The Penalties for Identity Theft

Before the millennia, identity theft was not a crime given much consideration in the courts. Today, new laws have been added to both the state and federal levels that make these crimes much more serious. Although catching and prosecuting offenders is still a challenge, the penalties for identity theft ensure that when caught, culprits will pay for what they have done.

Changes in 2004

Back in 2004, the Federal government began taking action to try to put a halt to these cases. They decided something had to be done because, not only were people being victimized at higher rates and in new ways, such as phishing schemes, but the financial services industry was also being hit with huge losses as a result of the fraud being committed by the thieves. To move towards greater penalties for identity theft, then President Bush signed a new law called the Identity Theft Penalty Enhancement Act.

Impact of the Law

Some of the changes in the law went into effect immediately and increased the penalties for identity theft. For example, the crime began punishable by five years in federal prison – an increase of two years over the earlier penalty. Additionally, the new law addressed the new technology being used to dupe people out of their identities. Phishing schemes used to steal identities would automatically result in an additional two years being added to the sentence.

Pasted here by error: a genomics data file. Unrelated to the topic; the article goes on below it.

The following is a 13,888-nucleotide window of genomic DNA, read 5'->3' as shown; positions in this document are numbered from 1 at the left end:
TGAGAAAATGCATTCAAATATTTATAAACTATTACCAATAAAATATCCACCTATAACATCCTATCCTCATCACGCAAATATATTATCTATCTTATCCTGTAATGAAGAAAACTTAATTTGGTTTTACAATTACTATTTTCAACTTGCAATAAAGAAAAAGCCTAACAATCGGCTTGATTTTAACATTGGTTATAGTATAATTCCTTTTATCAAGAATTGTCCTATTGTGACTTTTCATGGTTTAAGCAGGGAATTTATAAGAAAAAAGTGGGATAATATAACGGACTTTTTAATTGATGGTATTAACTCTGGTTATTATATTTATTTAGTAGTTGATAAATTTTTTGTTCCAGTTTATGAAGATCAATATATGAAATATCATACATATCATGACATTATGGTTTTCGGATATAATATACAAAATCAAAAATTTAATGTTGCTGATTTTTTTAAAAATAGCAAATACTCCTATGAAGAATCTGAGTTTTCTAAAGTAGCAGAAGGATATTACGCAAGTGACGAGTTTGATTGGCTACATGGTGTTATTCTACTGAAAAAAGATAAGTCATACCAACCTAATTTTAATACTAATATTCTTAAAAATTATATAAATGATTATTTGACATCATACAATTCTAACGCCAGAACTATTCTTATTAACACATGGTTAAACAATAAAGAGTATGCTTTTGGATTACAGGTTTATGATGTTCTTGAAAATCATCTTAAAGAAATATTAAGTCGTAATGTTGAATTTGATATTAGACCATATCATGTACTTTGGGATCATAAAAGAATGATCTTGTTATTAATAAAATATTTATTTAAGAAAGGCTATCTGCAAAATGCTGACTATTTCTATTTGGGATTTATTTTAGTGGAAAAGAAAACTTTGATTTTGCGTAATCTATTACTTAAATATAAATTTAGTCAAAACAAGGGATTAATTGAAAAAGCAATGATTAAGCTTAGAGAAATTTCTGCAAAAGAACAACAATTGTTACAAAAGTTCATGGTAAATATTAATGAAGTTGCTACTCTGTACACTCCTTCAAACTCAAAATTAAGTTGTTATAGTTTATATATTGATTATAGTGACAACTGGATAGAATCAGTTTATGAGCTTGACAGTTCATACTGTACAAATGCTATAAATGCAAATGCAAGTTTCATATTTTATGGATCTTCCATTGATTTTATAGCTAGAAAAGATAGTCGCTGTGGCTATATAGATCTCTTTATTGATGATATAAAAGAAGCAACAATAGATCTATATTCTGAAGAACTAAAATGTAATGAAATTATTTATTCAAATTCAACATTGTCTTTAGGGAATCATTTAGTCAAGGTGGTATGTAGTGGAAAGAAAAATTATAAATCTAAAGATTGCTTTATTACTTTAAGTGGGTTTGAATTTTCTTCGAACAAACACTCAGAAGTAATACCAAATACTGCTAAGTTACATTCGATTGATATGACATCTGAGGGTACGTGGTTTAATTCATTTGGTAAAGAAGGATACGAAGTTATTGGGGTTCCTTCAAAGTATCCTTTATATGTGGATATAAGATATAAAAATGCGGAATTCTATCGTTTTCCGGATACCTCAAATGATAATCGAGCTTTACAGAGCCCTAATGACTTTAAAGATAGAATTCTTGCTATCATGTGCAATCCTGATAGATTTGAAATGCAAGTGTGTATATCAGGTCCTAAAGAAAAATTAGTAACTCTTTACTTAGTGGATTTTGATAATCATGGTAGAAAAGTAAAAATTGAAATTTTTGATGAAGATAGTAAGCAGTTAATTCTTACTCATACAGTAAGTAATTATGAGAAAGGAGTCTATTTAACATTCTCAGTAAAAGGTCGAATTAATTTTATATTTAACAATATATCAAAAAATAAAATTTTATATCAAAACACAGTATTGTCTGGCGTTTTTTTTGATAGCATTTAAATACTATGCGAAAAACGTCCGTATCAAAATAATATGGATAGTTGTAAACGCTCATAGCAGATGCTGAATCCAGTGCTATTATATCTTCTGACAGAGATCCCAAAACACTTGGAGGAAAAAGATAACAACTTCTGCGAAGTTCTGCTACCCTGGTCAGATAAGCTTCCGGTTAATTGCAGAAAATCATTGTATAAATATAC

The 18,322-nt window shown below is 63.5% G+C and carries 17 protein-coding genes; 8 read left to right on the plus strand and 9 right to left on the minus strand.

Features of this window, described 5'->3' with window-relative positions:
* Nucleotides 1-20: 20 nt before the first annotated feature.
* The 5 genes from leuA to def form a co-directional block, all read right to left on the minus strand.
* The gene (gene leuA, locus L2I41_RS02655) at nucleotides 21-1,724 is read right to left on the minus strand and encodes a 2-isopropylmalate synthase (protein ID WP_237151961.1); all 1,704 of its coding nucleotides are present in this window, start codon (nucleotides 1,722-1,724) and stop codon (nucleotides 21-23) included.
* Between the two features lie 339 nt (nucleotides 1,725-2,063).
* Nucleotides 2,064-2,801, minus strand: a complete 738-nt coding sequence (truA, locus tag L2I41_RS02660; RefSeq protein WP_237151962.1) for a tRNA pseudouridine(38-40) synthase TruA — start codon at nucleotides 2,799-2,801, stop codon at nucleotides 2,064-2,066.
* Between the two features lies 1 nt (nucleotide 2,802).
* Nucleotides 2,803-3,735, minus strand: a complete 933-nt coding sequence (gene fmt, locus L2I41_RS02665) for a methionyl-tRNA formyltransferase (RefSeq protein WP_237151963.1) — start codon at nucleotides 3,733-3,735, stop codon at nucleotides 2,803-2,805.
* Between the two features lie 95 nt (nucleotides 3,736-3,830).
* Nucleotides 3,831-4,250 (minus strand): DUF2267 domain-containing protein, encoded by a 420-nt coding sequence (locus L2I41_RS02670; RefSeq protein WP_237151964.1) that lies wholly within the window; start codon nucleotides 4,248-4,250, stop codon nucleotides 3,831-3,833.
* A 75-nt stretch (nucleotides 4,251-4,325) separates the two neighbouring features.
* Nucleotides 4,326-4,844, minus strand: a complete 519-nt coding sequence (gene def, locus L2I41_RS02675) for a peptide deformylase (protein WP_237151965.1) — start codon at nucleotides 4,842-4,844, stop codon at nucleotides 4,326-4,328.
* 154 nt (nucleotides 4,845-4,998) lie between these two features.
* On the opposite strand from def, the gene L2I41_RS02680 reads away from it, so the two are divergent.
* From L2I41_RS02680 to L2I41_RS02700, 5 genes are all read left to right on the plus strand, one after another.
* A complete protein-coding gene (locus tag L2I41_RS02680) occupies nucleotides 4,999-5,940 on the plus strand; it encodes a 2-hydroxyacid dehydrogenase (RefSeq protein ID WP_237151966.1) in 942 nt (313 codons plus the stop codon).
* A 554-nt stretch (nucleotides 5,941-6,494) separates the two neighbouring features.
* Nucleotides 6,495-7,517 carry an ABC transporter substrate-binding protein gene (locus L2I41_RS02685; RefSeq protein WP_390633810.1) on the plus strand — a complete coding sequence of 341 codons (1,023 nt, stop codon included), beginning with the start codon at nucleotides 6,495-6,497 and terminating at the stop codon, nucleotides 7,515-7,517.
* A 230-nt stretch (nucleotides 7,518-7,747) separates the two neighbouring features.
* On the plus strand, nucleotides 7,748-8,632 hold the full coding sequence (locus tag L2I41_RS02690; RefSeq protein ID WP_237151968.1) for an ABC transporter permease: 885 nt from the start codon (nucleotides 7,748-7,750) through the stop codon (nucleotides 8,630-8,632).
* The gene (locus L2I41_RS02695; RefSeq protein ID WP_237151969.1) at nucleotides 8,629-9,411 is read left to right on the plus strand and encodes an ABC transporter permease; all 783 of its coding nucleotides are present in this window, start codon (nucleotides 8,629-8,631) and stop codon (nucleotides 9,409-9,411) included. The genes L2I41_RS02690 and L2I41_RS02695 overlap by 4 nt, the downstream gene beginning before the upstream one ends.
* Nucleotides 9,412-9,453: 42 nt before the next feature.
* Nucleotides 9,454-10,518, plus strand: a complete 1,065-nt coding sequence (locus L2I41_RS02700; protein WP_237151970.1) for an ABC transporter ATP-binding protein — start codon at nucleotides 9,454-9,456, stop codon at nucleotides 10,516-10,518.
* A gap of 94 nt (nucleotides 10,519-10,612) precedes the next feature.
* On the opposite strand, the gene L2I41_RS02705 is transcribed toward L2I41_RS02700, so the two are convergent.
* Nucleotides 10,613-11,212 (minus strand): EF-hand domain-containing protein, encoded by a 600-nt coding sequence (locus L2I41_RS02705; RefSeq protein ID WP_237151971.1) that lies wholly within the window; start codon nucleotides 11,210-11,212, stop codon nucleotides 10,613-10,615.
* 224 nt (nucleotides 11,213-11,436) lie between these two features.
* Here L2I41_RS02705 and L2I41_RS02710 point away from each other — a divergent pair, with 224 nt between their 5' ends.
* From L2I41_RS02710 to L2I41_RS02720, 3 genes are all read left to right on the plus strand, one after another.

Creation of a New Crime

If identity theft wasn’t enough, the bill created a new felony known as Aggravated Identity Theft which would have even stiffer penalties for identity theft. The new law permitted the courts to stack crimes together. Basically, when a crime was committed in conjunction with stealing an identity, two years were automatically added to the federal sentence.

Terrorism Addition

One of the most interesting additions to the new law was the addition of a terrorism element. If any part of the identity theft could be construed as being part of a terrorist plan or of being used to help fund terrorist activities, the culprits would receive even longer sentences. This part of the penalty alone could equal 5 to 25 years in federal prison. Interestingly, foreign thieves are not the only ones likely to be found guilty of this portion of the new law. The law also pertains to those involved with domestic terrorist groups as well.